Metal Hoop

With the help of a course mate, Tomasz, I cut a strip of metal and put it through the roller to make it curved. I put the angle grinder to it to make it shiny.

After the loop was welded (by Tomasz) I angle grinded it it back down so that it’s flat, and to make it shiny again. In order to affix the hoop onto the stool I used bolts, making a feature of the joinery rather than trying to hide it. On a full sized model, I would use a cap on both sides, to make the join more subtle, and match it with the metal hoop a little more.

Stool Legs

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With the legs fixed to the seat, it could be a working stool now! The legs need a little fixing so that it’s level and doesn’t wobble, but I want to get the steel hoop around them first to make them more stable. I’m quite pleased with how this looks- its so similar to my digital mock up.

Presentation Sketches

Some sketches of ideas of where my lampshades could be used. Top left is a dining room, with a blossoming flower lampshade acting as directed source of light, creating mood lighting for a romantic dinner. Below that, is a restaurant, with the open flower light shade casting a brighter light on each table, and creating a conversation starter. Top right is a living room, with the lampshades re-imagined as floor lamps; I would love to rework my lampshades into other forms of lighting, as they would all require their own unique types of attachment, since at the moment they are fixed by the top rather than the bottom. It would be an interesting challenge to take up. Bottom right is a series of changing rooms in a clothing boutique, creating a unique and fun atmosphere . I imagine that they would look good in somewhere like River Island, since they sometimes have quite adventurous interior designs.

Seat Inlay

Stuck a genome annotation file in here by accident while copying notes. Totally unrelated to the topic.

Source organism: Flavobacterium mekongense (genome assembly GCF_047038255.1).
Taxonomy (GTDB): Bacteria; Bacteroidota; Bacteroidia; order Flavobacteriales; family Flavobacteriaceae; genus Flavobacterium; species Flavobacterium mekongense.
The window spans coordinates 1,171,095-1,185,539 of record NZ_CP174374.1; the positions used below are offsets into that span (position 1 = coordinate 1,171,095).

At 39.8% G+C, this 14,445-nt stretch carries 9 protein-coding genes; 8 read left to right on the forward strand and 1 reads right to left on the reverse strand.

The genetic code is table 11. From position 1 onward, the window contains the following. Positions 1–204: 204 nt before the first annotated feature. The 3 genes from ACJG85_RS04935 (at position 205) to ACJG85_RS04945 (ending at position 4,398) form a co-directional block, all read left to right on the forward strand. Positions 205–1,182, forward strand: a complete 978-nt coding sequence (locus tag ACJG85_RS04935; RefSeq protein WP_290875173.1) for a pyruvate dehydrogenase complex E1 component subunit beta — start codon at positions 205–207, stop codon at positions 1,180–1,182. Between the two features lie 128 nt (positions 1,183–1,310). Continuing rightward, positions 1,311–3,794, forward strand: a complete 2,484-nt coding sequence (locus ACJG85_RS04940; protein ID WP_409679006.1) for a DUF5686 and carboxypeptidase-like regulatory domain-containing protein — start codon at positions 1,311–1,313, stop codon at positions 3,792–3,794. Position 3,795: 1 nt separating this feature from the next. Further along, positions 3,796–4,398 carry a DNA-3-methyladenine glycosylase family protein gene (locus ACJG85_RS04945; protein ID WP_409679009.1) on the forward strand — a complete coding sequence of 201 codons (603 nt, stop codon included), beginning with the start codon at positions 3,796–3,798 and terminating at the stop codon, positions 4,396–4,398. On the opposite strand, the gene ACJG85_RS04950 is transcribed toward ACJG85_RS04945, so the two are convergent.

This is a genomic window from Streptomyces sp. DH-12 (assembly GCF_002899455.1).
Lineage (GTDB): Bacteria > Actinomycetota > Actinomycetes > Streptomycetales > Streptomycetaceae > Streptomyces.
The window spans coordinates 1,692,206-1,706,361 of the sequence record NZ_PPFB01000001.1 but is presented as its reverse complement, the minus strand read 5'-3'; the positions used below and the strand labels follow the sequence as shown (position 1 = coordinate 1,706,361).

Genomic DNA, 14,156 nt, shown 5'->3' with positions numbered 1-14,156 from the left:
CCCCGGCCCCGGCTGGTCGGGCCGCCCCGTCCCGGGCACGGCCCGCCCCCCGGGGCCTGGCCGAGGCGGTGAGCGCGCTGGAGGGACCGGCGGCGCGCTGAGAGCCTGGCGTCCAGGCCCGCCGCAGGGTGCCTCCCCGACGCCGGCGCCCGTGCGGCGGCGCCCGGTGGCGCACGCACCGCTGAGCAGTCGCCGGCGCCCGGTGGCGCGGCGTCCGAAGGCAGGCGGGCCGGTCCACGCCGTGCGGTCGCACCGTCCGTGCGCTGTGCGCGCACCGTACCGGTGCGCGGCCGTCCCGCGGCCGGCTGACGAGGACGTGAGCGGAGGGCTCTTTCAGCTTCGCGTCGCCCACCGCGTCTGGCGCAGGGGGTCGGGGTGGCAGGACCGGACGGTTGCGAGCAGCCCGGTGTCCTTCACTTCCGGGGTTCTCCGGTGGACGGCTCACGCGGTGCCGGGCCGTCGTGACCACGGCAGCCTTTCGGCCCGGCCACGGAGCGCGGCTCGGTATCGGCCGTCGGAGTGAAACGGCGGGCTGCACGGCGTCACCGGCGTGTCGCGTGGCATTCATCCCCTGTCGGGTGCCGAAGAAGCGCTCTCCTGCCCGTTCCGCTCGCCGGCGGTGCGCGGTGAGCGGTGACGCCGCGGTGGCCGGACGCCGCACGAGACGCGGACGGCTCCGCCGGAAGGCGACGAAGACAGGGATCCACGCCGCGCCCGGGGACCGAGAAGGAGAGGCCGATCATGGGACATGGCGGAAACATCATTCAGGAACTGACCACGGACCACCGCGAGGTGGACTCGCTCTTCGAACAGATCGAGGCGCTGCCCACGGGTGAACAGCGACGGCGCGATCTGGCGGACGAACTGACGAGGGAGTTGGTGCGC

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I used a dremmel to cut away the right depth of material for the metal inlay to lie in. The dremmel was good for the larger areas, and helped me gauge how deep I should have it, but for the more delicate parts I used a scalpel. Some issues arose in the way it was cut: since the metal is slightly curved, it won’t fit exactly into the cavity without being clamped down, which made it harder to tell whether I was cutting out the right places or not. Initially the plan was to glue it into place, fill any gaps with glue and sawdust, then sand the entire thing down until it became level, however, I didn’t take into account the thickness of the adhesive I used (silver car body filler) which left it sticking out much more than I had anticipated. It would be unsafe to sand a surface so uneven, so I had to leave it be. If I were to do this a second time, I would use a different type of glue, or make the carving a lot deeper.

Getting the excess car body filler off the wood was also a challenge: I had to hand sand most of it away, or scrape it off with a scalpel, since the holes were so small I couldn’t get the sandpaper into them. I ended up having to glue it down a second time, since not all of the metal was stuck down the first, so in order to counter this problem, Martin suggested that I spread a thin layer of vaseline down on the wood and the car body filler came away much easier.

The finished stool seat, after cleaning and oiling.

Purple Mirrored Blossoming Flower

Using purple mirrored acrylic, I made a flower lampshade that looks as though it is mid blossom. After experimenting with my former, using the orange, I found that I needed to flick the ends up, in order for it to look like a flower, otherwise it’s too similar to the design with the straight edged bottom.

The reverse side of this acrylic is grey, but it still reflects a lot of light downwards, so this kind of light shade would be good as a spotlight, over a dining table or in a retro restaurant.

This is one of my favourite outcomes. I really love the shiny mirrored quality that this lampshade has, but I don’t think any colours that I already have will match it for the attachments; preferably I would use black, or opaque green, but I only have clear and translucent colours.